Save the Children deploys emergency cholera task force to respond to outbreak
Photo Credit: Tom Pilston/Save the Children
East Africa Child Relief Fund
Negin Janati 203.212.0044 (M)
Erin Taylor 267.250.8829 (M)
FAIRFIELD, Conn. (March 9, 2017) — The international community is repeating the failures that led to the deaths of over a quarter-of-a-million Somalis in 2011, Save the Children warns. The charity’s health and nutrition clinics are reporting ‘all the early warnings signs’ of an avoidable catastrophe, with deaths from cholera and acute diarrhoea rising sharply.
These diseases are death sentences for children whose bodies have been weakened by hunger. More than 8,400 cases of the diseases have already been confirmed in 2017, 200 of which have been fatal. Save the Children officials are warning that the scale of the suffering is even greater than at the equivalent stage in 2011.
The number of cases has relentlessly increased since the drought began late last year; from fewer than 200 in the first week of November to nearly 1,400 in the second week of February. Save the Children has dispatched an emergency treatment team to the epicenter of the cholera crisis, across the Bay region and its capital Baidoa, where 72 percent of the cases have been reported.
The drought is one of the worst in living memory – and far more severe and protracted than the 2011 drought. Crops have been destroyed, pastoralists’ herds have been decimated, and many communities have been left without access to safe water.
Around 1 million Somali children are predicted to become malnourished this year, with almost 200,000 at risk of death from severe acute malnutrition.
"Saving these lives and rebuilding livelihoods will require concerted action by the international community – and that action needs to start now," said Hassan Noor Saadi, Save the Children’s Country Director in Somalia.
Save the Children and other agencies are reporting a dramatic deterioration in child health and nutritional status. Among the most worrying indicators in addition to cholera are:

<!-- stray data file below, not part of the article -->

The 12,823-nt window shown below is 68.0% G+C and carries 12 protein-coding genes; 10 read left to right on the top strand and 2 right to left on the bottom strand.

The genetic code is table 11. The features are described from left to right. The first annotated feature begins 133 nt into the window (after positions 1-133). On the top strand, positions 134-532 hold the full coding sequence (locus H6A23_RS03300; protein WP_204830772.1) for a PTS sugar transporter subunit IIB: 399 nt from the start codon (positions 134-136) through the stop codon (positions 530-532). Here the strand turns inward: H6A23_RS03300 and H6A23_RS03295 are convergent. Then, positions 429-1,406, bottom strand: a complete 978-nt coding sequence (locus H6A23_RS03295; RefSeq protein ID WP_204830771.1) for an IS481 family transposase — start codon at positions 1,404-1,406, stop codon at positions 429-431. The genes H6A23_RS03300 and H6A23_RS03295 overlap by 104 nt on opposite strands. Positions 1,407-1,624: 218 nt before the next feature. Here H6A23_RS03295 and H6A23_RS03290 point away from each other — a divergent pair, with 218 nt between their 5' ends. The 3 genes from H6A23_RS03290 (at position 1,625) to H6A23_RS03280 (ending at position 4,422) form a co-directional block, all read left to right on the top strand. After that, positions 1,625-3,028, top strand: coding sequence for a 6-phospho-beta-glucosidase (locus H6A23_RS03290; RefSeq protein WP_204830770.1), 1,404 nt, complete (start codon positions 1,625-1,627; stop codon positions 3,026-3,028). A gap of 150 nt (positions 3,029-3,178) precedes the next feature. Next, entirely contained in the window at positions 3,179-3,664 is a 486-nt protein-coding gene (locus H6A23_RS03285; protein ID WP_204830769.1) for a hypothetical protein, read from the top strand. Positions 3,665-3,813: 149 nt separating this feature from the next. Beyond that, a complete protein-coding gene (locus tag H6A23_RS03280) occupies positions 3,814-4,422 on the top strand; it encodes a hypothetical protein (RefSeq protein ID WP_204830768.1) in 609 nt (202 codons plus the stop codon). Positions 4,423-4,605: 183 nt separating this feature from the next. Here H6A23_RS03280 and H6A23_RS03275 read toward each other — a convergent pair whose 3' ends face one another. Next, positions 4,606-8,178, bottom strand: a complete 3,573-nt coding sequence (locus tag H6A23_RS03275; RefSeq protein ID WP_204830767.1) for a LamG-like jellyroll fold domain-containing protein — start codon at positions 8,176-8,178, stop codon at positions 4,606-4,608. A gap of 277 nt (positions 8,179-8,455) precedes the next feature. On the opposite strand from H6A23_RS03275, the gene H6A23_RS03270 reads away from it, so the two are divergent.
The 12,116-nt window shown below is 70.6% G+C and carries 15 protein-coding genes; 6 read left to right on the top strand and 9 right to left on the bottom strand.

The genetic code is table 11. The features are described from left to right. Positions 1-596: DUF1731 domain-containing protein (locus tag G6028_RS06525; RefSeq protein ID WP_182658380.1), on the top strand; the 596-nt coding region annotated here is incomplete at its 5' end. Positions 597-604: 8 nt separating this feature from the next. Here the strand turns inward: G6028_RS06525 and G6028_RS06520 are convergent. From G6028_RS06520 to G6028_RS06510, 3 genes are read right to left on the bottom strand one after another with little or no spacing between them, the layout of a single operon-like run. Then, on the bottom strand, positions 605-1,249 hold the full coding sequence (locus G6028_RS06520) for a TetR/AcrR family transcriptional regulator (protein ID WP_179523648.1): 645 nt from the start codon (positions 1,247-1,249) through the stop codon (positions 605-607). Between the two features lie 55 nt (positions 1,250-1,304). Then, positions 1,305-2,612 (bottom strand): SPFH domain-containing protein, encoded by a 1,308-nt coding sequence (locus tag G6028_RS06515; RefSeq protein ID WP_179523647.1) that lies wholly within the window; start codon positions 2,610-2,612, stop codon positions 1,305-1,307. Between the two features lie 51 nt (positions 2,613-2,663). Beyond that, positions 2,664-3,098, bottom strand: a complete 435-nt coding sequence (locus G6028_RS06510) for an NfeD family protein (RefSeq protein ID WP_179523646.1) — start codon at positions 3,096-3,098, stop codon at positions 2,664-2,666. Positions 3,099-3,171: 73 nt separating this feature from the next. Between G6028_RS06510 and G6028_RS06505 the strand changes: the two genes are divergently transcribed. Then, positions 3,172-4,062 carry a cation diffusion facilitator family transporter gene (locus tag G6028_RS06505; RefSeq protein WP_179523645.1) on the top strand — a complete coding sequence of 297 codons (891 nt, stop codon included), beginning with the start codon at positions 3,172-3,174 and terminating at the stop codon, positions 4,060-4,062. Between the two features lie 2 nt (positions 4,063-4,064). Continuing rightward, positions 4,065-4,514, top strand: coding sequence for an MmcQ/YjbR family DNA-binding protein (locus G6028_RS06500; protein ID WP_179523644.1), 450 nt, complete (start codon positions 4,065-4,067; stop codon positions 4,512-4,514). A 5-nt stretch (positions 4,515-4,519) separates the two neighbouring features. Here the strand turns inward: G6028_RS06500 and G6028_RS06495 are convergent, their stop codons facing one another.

• Acute Respiratory Infections: doctors in Save the Children’s 72 clinics in Puntland are reporting high levels of pneumonia among children of pastoralists and farmers.
• Mass displacement: an estimated 250,000 people have been displaced as a result of the drought. Many of them have moved to camps lacking even the most basic health, nutrition, water and sanitation services.
• Food insecurity: around half of the country – some 6.2 million people – are in urgent need of support.
"Given the weight of the evidence, the scale of suffering and the memory of 2011, the international community’s response to the crisis facing Somalia’s children is shamefully inadequate," said Noor.
"The surge in deaths during the 2011 drought happened in April – and the drought was less severe then. The international community ignored the early warning signs, failed to act decisively and waited until July to declare a famine. They are now repeating most of those mistakes."
Save the Children is calling on aid donors to deliver immediate financing for Somalia. An estimated $825 million needs to be delivered by June to keep people alive and start the recovery process for immediate lifesaving investments and support for reconstruction. Just under half that amount has been pledged to date.
Save the Children is calling on the international community to work together and urgently increase funding to stop the drought from becoming a full-blown humanitarian disaster.
"We need to see the G7, other donors, and UN agencies drawing up a plan for delivering real money" said Noor.
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